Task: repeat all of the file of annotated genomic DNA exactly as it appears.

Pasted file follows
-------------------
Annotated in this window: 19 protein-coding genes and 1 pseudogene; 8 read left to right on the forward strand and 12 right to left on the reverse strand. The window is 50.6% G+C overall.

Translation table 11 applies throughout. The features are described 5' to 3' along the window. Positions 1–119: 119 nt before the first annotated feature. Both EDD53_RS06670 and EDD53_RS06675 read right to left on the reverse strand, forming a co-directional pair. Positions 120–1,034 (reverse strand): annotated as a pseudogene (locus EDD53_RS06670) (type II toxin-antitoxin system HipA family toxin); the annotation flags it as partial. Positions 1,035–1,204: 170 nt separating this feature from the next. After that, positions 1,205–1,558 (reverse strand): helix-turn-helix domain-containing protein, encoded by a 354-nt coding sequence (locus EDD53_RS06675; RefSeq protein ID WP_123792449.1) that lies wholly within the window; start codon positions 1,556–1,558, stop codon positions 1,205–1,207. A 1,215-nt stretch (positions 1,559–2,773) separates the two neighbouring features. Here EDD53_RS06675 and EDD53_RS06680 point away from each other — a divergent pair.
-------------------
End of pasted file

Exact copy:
Annotated in this window: 19 protein-coding genes and 1 pseudogene; 8 read left to right on the forward strand and 12 right to left on the reverse strand. The window is 50.6% G+C overall.

Translation table 11 applies throughout. The features are described 5' to 3' along the window. Positions 1–119: 119 nt before the first annotated feature. Both EDD53_RS06670 and EDD53_RS06675 read right to left on the reverse strand, forming a co-directional pair. Positions 120–1,034 (reverse strand): annotated as a pseudogene (locus EDD53_RS06670) (type II toxin-antitoxin system HipA family toxin); the annotation flags it as partial. Positions 1,035–1,204: 170 nt separating this feature from the next. After that, positions 1,205–1,558 (reverse strand): helix-turn-helix domain-containing protein, encoded by a 354-nt coding sequence (locus EDD53_RS06675; RefSeq protein ID WP_123792449.1) that lies wholly within the window; start codon positions 1,556–1,558, stop codon positions 1,205–1,207. A 1,215-nt stretch (positions 1,559–2,773) separates the two neighbouring features. Here EDD53_RS06675 and EDD53_RS06680 point away from each other — a divergent pair.